Supplementary Material for: The Impact of Single Gene and Chromosomal Disorders on Hospital Admissions of Children and Adolescents: A Population-Based Study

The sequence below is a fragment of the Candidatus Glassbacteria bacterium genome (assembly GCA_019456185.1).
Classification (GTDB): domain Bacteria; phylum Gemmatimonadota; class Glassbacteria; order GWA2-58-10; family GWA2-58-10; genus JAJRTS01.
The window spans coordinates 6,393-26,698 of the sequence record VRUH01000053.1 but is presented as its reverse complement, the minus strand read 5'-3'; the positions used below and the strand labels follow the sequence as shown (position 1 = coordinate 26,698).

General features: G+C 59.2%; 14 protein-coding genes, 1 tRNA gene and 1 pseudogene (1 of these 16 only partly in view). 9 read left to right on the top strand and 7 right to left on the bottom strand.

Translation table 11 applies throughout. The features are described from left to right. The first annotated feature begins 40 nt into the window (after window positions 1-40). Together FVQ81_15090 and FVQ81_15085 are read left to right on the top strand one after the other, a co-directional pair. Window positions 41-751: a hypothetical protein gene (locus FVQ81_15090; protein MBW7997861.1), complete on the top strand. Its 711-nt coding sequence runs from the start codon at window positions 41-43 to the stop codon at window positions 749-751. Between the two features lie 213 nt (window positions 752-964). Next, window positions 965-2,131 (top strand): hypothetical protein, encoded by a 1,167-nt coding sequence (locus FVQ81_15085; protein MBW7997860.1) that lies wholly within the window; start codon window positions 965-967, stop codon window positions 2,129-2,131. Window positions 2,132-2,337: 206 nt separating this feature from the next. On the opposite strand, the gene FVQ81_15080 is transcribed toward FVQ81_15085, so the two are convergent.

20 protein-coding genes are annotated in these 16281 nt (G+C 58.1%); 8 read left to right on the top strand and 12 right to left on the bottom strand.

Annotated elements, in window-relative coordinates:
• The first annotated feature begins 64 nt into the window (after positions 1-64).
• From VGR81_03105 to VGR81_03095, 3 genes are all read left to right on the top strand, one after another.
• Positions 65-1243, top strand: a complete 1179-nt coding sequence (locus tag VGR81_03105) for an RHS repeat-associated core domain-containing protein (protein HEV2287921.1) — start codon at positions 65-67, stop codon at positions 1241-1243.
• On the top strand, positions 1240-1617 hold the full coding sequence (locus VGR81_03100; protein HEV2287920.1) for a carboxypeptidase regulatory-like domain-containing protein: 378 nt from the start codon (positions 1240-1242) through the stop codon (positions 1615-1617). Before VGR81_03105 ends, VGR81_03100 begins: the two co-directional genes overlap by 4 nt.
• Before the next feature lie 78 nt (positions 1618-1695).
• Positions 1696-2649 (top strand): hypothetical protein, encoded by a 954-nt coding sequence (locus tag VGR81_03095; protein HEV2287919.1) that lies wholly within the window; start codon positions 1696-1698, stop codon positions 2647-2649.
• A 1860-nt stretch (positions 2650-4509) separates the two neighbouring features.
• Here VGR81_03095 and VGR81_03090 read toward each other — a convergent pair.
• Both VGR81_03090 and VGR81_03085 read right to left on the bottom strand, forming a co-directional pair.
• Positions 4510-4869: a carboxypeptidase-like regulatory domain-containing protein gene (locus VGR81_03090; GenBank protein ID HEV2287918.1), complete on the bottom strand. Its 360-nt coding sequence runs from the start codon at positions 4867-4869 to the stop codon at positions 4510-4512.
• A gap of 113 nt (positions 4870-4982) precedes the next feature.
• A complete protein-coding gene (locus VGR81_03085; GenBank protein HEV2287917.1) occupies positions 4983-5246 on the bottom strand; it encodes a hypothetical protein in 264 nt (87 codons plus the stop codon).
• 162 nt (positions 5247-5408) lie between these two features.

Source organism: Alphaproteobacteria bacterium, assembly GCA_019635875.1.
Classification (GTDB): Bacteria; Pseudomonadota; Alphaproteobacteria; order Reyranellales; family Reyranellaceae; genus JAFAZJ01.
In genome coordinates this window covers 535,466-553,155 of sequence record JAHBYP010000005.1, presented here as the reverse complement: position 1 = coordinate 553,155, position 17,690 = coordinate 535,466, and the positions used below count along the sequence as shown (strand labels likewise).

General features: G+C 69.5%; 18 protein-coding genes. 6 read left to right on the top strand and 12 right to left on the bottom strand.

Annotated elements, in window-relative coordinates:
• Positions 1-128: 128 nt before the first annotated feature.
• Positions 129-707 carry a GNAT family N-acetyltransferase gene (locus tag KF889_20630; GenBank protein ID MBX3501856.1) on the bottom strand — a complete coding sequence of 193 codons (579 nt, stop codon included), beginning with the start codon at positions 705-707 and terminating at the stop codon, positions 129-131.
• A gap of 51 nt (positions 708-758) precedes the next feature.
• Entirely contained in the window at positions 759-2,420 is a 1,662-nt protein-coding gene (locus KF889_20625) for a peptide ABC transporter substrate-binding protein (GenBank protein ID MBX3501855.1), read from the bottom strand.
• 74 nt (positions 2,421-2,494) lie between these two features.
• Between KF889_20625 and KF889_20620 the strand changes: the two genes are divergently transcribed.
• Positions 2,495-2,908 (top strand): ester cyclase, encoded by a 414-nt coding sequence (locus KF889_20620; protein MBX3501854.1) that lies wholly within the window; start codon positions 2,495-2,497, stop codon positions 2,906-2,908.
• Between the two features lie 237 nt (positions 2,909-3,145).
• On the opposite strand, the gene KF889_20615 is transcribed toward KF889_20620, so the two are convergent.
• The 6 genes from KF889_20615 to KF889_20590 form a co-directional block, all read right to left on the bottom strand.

<i>Background:</i> It is well recognized that genetic disease makes a significant contribution to childhood illness. Here, we present recent population data describing the impact of single gene and chromosomal disorders on hospital admissions of children and adolescents. <i>Methods:</i> Hospital admissions for patients aged 0–19 years between 2000 and 2006, with a single gene or chromosomal disorder, were extracted from the Western Australian Hospital Morbidity Data System using 296 diagnosis codes identified from the International Statistical Classification of Diseases, Tenth Revision, Australian Modification. Data extracted for each patient included the number, length and cost of all admissions. <i>Results:</i> Between 2000 and 2006, 14,197 admissions were identified for 3,271 patients aged 0–19 years with single gene and chromosomal disorders, representing 2.6% of admissions and 4.3% of total hospital costs in this age group. Patients with genetic disorders had more admissions and stayed longer in hospital than patients admitted for any reason. Specific disorders associated with a high demand on hospital services included cystic fibrosis, Down syndrome, osteogenesis imperfecta, thalassemia, and von Willebrand’s disease. <i>Conclusions:</i> Children and adolescents with single gene and chromosomal disorders placed higher demands on hospital services than other patients in their age group, but were responsible for a relatively small proportion of hospital admissions and costs. These data will enable informed planning of health care services for patients with single gene and chromosomal disorders in Western Australia.